A change from the Anglican Communion on its statement around same-sex marriage issues has been welcomed by a group which represents LGBT members within the Church of Ireland.
Ahead of the Anglican Communion’s Lambeth Conference – the first in Canterbury for 14 years – organisers scrapped a statement that reaffirmed the conference’s historic stance against same-sex marriage, BBC NI reports.
The original 'call’ intended to go before 650 bishops for approval defined marriage as “between a man and a woman” and said the “legitimising or blessing of same-sex unions” cannot be advised.
However, just hours before the 12-day meeting was to take place, that statement was amended following backlash from LGBT affirming members in Anglican congregations around the world.
The revised statement instead says that “many Provinces continue to affirm that same gender marriage is not permissible” and said the "Lambeth Resolution I.10 (1998) states that the "legitimizing or blessing of same sex unions" cannot be advised.
It added: “Other Provinces have blessed and welcomed same sex union/marriage after careful theological reflection and a process of reception.”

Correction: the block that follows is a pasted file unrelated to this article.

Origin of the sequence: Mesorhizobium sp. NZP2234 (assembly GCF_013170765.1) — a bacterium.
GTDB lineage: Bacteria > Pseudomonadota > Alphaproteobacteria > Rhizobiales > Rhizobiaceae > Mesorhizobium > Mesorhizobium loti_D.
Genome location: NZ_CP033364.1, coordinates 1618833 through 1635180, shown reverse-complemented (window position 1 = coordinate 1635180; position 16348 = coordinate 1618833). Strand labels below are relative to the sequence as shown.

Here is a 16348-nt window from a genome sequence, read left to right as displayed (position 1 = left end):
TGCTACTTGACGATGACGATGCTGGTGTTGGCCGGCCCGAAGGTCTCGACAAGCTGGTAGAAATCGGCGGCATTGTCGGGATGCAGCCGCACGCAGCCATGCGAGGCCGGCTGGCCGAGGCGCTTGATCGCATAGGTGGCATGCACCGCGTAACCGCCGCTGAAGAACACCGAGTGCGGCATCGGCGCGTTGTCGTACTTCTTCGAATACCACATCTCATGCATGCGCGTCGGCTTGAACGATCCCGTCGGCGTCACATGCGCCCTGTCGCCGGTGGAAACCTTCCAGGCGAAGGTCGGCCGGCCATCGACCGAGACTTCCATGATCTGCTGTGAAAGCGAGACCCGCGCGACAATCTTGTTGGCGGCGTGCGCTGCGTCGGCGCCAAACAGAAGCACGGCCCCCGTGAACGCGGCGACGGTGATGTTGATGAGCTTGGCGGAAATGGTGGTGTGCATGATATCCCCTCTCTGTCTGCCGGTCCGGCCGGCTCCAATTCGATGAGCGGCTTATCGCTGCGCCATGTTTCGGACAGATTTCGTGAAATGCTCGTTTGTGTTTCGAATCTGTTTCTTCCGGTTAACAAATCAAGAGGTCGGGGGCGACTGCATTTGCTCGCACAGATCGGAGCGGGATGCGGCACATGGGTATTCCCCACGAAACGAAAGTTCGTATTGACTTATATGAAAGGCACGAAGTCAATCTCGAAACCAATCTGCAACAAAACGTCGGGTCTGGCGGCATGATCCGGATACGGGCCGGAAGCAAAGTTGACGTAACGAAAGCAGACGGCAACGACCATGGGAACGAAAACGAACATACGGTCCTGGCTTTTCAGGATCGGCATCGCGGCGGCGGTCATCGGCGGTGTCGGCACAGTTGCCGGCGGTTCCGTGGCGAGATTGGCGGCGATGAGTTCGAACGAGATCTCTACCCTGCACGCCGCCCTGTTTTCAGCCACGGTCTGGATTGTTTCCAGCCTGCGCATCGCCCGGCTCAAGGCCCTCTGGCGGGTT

The Church of Ireland and the Church of England do not currently allow same-sex marriage, however those within the LGBT community can be members.
The Church of Ireland said their bishops would attend and fully take part in the conference, which began on Tuesday.
While they welcomed the change, the group told BBC NI there were questions around "who originally drafted such a call and on what basis".
"The Church of Ireland House of Bishops' silence on this extremely unsettling matter, in contrast to many other Anglican Churches throughout the world, is particularly disturbing,” they added.
"It could be asked whether they are hoping that by avoiding the topic of LGBT+ inclusion, the issue will magically disappear.
"We call on the Church of Ireland, and its House of Bishops, to now engage with us on the issue of welcome and equal inclusion for its LGBT+ members."
The Anglican Communion includes an estimated 85 million members spread across 41 provinces, including The Episcopal Church in the United States.
Bishop of Los Angeles John Harvey Taylor was among the critics of the original call, as were clergy in Wales, who voted last year to bless same-sex marriages.
Earlier this week bishops of the Church in Wales said the original draft text “undermines and subverts the dignity of an integral part of our community, rather than affirming them.”
They added: “Recognising that some provinces will want to affirm the historic understanding of marriage, we wish to assure our LGBT+ sisters and brothers in Christ that we will work to amend this passage to reflect more adequately our understanding of their equal place in the Church”.
The Lambeth Conference is convened by the Archbishop of Canterbury typically once every decade, but had previously been postponed due to the pandemic.
This year’s conference will be the first to be led by Archbishop of Canterbury Justin Welby.